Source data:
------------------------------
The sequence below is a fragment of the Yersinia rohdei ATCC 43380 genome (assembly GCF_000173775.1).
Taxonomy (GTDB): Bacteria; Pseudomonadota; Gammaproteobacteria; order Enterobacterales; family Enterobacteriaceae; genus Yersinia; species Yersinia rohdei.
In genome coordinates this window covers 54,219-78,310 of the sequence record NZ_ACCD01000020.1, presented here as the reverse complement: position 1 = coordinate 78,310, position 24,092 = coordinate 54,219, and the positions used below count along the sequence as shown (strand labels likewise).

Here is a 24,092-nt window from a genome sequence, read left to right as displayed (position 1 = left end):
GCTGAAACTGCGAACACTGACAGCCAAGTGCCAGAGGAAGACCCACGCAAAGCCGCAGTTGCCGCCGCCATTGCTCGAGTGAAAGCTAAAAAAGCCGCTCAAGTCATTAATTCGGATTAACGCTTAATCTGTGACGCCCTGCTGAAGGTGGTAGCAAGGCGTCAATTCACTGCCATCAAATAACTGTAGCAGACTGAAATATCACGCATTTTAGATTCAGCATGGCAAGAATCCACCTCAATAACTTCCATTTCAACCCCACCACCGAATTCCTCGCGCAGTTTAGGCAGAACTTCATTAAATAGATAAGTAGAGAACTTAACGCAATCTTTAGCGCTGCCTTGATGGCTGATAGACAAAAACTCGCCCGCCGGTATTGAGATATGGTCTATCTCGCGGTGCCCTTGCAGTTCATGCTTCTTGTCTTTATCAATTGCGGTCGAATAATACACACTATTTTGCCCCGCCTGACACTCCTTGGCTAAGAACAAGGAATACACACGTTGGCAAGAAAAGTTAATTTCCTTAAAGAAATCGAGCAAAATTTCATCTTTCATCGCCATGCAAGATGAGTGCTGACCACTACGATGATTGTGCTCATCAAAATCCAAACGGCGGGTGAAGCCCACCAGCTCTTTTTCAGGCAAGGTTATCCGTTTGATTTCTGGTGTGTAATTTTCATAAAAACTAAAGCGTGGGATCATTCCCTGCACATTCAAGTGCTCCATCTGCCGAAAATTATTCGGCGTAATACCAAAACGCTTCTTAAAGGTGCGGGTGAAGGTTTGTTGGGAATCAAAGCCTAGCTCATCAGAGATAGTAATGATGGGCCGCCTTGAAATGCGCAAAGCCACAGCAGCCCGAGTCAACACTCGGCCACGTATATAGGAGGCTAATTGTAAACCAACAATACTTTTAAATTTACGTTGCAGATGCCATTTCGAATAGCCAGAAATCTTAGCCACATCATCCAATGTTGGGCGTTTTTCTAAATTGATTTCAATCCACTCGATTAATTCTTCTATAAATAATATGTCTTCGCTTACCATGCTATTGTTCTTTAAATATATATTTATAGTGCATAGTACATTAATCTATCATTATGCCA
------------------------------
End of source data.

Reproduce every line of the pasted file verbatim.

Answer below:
The sequence below is a fragment of the Yersinia rohdei ATCC 43380 genome (assembly GCF_000173775.1).
Taxonomy (GTDB): Bacteria; Pseudomonadota; Gammaproteobacteria; order Enterobacterales; family Enterobacteriaceae; genus Yersinia; species Yersinia rohdei.
In genome coordinates this window covers 54,219-78,310 of the sequence record NZ_ACCD01000020.1, presented here as the reverse complement: position 1 = coordinate 78,310, position 24,092 = coordinate 54,219, and the positions used below count along the sequence as shown (strand labels likewise).

Here is a 24,092-nt window from a genome sequence, read left to right as displayed (position 1 = left end):
GCTGAAACTGCGAACACTGACAGCCAAGTGCCAGAGGAAGACCCACGCAAAGCCGCAGTTGCCGCCGCCATTGCTCGAGTGAAAGCTAAAAAAGCCGCTCAAGTCATTAATTCGGATTAACGCTTAATCTGTGACGCCCTGCTGAAGGTGGTAGCAAGGCGTCAATTCACTGCCATCAAATAACTGTAGCAGACTGAAATATCACGCATTTTAGATTCAGCATGGCAAGAATCCACCTCAATAACTTCCATTTCAACCCCACCACCGAATTCCTCGCGCAGTTTAGGCAGAACTTCATTAAATAGATAAGTAGAGAACTTAACGCAATCTTTAGCGCTGCCTTGATGGCTGATAGACAAAAACTCGCCCGCCGGTATTGAGATATGGTCTATCTCGCGGTGCCCTTGCAGTTCATGCTTCTTGTCTTTATCAATTGCGGTCGAATAATACACACTATTTTGCCCCGCCTGACACTCCTTGGCTAAGAACAAGGAATACACACGTTGGCAAGAAAAGTTAATTTCCTTAAAGAAATCGAGCAAAATTTCATCTTTCATCGCCATGCAAGATGAGTGCTGACCACTACGATGATTGTGCTCATCAAAATCCAAACGGCGGGTGAAGCCCACCAGCTCTTTTTCAGGCAAGGTTATCCGTTTGATTTCTGGTGTGTAATTTTCATAAAAACTAAAGCGTGGGATCATTCCCTGCACATTCAAGTGCTCCATCTGCCGAAAATTATTCGGCGTAATACCAAAACGCTTCTTAAAGGTGCGGGTGAAGGTTTGTTGGGAATCAAAGCCTAGCTCATCAGAGATAGTAATGATGGGCCGCCTTGAAATGCGCAAAGCCACAGCAGCCCGAGTCAACACTCGGCCACGTATATAGGAGGCTAATTGTAAACCAACAATACTTTTAAATTTACGTTGCAGATGCCATTTCGAATAGCCAGAAATCTTAGCCACATCATCCAATGTTGGGCGTTTTTCTAAATTGATTTCAATCCACTCGATTAATTCTTCTATAAATAATATGTCTTCGCTTACCATGCTATTGTTCTTTAAATATATATTTATAGTGCATAGTACATTAATCTATCATTATGCCA